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English>>China Society

'Uncivilized behavior' regulated

By Guo Kai (Global Times)

13:32, July 24, 2012

Shenzhen, a southern coastal city in Guangdong Province, which is a pioneer of China's opening-up and reform policies is now planning to introduce regulations that will punish uncivilized behavior.

The Standing Committee of the Shenzhen Municipal People's Congress is now collecting public opinion on the proposed regulations that are likely to include requiring violators to perform community services and publish personal apologies, and lowering a person's credit rating. Those who engage in uncivilized behavior can also be fined and detained.

"The new forms of punishment are based on the experience of Singapore," a senior official from the committee, Dai Guangyu, was quoted in Mondays' People's Daily as saying.
"It will be the most extensive and difficult legislation since the city was granted legislative rights," Dai said.

Singaporean laws include fines for spitting on the street.

The standing committee said 81,000 residents filled out questionnaires during the first round of public consultations.

The most egregious bad behaviors were found to be occupying public areas for private use, littering and posting notices on public property.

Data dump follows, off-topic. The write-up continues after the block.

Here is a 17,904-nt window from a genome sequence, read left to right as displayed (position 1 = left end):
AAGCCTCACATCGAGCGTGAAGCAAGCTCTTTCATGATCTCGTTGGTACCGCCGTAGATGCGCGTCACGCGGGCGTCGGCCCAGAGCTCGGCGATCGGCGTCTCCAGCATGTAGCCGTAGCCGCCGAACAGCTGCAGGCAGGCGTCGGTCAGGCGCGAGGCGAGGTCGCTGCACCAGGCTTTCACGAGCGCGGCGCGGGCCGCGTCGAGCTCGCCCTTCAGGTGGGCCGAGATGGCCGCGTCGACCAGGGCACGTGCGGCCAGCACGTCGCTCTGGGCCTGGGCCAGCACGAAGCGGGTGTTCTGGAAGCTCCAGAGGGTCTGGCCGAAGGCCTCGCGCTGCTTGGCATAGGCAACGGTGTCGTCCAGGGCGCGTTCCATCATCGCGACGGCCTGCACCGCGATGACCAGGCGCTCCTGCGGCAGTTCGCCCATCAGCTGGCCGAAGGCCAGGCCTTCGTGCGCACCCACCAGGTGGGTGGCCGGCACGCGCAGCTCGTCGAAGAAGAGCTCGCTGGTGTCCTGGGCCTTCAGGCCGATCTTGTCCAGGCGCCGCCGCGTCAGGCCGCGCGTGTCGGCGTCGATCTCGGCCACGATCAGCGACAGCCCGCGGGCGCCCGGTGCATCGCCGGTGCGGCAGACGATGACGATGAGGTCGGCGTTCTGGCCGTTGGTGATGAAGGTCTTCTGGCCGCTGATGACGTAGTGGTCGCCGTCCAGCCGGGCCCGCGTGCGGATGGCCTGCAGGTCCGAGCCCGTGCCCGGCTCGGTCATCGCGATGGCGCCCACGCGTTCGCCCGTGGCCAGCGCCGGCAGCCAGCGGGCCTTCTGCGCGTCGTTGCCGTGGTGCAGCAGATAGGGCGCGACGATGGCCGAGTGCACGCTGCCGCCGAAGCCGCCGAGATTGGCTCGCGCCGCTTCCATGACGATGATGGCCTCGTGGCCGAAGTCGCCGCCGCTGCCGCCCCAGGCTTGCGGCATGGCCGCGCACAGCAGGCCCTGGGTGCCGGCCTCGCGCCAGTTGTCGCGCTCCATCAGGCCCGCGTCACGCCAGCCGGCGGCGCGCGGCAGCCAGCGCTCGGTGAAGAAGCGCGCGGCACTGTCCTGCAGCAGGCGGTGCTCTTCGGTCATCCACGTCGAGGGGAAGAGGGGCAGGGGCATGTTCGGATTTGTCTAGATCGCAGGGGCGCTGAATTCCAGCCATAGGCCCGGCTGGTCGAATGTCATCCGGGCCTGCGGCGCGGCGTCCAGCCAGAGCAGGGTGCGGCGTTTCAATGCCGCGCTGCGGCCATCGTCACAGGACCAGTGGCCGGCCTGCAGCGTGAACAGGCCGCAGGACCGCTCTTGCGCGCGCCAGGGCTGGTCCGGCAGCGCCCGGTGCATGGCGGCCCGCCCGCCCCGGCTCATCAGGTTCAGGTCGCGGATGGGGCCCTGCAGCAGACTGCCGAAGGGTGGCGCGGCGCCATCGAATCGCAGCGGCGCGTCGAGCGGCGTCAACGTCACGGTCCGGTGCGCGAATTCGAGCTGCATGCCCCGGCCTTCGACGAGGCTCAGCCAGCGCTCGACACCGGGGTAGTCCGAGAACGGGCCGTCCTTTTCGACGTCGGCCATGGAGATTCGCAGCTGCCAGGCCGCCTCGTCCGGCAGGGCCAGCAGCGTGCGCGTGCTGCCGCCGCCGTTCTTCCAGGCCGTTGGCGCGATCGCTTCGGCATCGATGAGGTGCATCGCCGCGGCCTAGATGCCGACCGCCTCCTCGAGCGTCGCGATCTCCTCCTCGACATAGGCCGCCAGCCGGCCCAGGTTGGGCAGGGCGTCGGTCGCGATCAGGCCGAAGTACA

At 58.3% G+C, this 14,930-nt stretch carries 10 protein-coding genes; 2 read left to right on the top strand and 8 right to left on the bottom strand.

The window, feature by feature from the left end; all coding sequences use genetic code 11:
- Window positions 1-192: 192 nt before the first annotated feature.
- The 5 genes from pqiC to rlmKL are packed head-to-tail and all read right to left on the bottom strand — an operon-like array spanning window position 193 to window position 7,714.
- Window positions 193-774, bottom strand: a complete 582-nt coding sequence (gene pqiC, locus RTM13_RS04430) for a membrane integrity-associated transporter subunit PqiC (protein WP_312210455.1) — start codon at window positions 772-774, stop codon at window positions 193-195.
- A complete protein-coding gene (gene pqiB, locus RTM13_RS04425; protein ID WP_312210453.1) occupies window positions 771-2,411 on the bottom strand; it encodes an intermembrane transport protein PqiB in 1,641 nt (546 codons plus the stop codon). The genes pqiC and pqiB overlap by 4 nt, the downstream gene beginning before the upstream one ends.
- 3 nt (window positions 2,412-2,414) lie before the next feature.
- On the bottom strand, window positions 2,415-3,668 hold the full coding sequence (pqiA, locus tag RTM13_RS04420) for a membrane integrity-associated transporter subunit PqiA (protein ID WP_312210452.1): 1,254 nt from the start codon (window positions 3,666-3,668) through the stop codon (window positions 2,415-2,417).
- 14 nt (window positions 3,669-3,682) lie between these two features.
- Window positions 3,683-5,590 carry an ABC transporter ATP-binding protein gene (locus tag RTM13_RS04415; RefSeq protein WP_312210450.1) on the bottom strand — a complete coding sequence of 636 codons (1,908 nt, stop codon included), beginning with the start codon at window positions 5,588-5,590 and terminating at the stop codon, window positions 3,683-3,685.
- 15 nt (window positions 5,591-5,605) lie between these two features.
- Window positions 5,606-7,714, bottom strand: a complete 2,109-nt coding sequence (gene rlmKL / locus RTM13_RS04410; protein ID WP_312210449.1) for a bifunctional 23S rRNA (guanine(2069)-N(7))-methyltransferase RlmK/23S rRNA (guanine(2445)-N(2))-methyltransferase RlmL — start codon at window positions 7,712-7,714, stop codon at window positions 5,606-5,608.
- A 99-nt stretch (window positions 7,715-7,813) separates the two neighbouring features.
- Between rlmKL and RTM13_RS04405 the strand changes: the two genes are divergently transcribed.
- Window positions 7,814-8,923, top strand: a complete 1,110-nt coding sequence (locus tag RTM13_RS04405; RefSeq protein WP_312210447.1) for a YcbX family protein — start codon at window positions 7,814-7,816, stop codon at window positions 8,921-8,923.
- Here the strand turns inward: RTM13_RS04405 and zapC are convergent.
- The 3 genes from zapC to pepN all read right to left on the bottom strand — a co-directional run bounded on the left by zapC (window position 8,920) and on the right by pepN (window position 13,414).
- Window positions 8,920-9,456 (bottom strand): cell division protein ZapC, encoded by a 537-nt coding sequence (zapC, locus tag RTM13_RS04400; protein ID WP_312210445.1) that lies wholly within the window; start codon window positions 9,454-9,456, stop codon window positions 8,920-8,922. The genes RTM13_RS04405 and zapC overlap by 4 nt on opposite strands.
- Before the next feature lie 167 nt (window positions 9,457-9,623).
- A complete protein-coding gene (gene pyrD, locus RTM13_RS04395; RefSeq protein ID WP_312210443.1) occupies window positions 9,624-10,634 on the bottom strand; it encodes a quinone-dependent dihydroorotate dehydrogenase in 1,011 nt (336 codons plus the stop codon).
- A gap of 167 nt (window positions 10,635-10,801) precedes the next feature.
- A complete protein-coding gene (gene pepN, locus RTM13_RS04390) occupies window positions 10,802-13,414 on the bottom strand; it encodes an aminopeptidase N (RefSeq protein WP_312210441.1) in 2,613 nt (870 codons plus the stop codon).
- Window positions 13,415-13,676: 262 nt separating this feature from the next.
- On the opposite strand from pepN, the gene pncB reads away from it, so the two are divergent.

The city plans to introduce 49 so-called uncivilized behaviors that are to be regulated.

The committee is now asking for public input on punishment mechanisms that will limit the discretion of law enforcers.

The majority of commentators on the Internet appreciated the city's attempt to regulate uncivilized behavior and hope to see their city's social environment improve.

Mu Yifei, a renowned commentator, said on his Sina microblog that he hopes the proposed rules raise standards of behavior. "Uneducated nationals are always the inferior," he wrote tersely.

Zhang Zhuting, a law professor at the Transport Management Institute under the Ministry of Transport, told the Global Times that he supports the city's efforts but thinks the committee may not have the legislative powers to impose some of the proposed punishments.

"Commonly, local legislative bodies could only refer to fines and warnings in their regulations. Only the National People's Congress or the State Council can require community service," Zhang said.

Zhang also noted that uncivilized behavior can sometimes be open to subjective interpretation.

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